Many investors who wish to litigate against an issuer or other party will have to go through arbitration for resolution of their dispute. Even though courts exist to provide an impartial forum for the resolution of legal disputes, most PPMs require investors to sign mandatory arbitration clauses which require investors to arbitrate cases with their issuer before going to court. Investors required to arbitrate must do so in a “forum”, which is typically designated in the project documents signed by the investor.….. <Enter Password to Read More>
“Privity” in Litigation
Pursuing litigation against a party in the EB-5 process is made intentionally complex by issuers and developers. Investment issuers, general partners and other parties “in privity” with (meaning contractually attached to) investors make extremely complex deal structures to discourage investors from pursuing litigation. Any investor brave enough to continue with litigation may still face an uphill legal battle against an exploitative entity….. <Enter Password to Read More>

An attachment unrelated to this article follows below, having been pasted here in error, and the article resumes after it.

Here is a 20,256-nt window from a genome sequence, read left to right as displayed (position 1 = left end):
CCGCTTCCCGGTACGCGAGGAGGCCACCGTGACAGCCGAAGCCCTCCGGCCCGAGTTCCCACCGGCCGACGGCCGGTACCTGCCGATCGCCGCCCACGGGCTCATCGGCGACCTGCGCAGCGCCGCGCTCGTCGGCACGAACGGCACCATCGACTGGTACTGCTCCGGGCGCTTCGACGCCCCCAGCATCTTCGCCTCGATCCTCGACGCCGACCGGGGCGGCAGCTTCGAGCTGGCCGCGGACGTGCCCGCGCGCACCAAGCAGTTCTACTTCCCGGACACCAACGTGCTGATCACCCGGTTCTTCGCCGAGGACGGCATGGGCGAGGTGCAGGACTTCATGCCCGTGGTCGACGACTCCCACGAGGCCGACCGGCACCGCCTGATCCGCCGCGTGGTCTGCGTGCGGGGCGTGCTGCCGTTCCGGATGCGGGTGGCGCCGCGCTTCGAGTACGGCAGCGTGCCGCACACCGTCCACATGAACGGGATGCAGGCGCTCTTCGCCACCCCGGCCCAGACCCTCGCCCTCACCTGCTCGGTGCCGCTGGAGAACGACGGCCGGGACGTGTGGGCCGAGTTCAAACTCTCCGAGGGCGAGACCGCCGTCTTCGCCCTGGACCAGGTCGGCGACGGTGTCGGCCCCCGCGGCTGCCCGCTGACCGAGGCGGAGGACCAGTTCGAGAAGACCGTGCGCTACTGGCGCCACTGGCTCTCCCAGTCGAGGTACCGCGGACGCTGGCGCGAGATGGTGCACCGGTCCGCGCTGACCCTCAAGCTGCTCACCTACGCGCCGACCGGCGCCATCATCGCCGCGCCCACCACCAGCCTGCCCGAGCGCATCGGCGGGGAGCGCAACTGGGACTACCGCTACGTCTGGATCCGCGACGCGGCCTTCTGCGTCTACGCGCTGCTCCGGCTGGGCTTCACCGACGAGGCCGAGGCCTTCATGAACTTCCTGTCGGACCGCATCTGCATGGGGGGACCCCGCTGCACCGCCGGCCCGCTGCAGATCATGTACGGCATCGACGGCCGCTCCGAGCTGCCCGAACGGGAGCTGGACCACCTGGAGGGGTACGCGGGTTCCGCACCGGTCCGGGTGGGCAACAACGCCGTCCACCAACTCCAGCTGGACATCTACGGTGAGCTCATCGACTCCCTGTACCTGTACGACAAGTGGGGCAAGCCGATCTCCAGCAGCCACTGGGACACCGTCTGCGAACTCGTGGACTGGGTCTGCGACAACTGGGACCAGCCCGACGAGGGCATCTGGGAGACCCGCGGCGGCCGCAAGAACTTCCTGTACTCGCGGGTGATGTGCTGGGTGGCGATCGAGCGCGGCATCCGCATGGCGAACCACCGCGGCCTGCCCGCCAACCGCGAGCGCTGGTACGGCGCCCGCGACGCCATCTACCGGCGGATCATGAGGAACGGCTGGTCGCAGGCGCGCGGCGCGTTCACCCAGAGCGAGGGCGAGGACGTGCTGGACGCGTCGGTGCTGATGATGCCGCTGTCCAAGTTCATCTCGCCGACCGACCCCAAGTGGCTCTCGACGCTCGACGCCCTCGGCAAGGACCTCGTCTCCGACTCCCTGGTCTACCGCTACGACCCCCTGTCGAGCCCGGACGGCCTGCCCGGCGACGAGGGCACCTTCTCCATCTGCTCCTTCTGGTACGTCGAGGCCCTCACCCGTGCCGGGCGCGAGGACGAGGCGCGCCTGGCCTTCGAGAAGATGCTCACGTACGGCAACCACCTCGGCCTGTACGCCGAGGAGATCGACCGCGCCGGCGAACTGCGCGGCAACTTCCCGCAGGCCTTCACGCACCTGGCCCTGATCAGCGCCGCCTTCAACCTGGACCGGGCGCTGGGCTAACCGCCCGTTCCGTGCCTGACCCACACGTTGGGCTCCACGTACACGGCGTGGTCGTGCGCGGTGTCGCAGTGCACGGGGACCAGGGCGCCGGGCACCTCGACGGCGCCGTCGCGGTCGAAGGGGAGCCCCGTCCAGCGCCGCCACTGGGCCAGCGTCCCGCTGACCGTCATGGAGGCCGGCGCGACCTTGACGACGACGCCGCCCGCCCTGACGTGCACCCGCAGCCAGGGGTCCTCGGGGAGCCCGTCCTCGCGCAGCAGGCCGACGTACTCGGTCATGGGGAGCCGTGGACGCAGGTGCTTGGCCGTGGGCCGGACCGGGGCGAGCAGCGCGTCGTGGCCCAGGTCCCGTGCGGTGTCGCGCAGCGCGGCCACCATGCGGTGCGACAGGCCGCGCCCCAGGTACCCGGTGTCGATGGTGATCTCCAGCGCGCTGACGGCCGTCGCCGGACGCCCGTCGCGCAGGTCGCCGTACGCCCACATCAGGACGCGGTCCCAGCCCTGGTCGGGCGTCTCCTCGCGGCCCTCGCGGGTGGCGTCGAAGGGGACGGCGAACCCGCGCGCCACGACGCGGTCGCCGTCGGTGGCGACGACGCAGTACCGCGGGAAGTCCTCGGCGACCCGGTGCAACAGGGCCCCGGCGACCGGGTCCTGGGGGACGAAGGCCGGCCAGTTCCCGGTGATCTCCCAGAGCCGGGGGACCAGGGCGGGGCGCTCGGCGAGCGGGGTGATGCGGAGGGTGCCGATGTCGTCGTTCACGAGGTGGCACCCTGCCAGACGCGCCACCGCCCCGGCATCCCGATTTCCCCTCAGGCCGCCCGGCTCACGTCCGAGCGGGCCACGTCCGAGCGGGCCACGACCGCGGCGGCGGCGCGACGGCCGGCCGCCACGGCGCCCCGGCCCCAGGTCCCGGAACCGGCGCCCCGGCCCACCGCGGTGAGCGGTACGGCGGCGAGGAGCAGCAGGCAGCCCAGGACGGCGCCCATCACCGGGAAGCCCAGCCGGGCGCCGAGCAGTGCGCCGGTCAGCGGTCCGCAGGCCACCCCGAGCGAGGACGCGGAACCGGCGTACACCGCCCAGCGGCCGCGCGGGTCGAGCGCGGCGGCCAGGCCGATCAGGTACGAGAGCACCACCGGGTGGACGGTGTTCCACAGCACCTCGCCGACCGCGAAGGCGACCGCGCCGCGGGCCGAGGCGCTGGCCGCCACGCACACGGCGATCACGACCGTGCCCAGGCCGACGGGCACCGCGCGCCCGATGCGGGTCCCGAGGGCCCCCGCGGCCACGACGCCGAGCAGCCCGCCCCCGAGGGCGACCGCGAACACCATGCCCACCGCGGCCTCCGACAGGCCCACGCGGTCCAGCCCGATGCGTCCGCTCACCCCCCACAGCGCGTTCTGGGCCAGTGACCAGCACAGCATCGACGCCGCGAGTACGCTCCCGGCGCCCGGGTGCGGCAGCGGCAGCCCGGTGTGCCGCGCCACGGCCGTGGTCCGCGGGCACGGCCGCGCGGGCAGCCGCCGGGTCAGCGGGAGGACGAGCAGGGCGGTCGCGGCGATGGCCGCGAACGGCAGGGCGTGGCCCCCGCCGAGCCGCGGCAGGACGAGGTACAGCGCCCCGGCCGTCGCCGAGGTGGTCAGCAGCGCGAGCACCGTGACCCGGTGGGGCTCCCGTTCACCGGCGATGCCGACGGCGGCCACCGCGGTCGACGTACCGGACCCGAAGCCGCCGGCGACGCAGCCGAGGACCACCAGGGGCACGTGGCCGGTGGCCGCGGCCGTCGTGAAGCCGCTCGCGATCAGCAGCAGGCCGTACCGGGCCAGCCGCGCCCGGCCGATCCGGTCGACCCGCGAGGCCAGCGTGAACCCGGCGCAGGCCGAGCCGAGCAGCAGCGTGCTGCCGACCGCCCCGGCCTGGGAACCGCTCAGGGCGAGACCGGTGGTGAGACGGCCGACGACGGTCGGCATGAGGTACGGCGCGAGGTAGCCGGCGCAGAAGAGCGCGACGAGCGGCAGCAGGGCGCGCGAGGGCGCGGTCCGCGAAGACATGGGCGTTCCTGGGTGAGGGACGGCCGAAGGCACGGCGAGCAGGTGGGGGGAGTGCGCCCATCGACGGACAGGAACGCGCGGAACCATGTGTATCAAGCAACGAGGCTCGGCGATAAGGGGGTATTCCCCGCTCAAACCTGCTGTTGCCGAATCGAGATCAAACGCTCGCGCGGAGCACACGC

For many investors, pursuing multiple litigation cases at once may be necessary to address all the wrongdoing conducted against an investor’s interests….. <Enter Password to Read More>
Threat of Retaliation
If an investor is faced with threats from an investment issuer, partner, or other party in the EB-5 process, documentation is critical. If investors threaten litigation against a party which has acted against the investor’s interests, they may face threats of losing their green cards. These threats are oftentimes oral, rather than written, to avoid giving the investor evidence to use in court. In whatever manner they are delivered, however, they are usually baseless and should be documented and then ignored.
When an investor has been threatened like this, the best course of action is to ….. <Enter Password to Read More>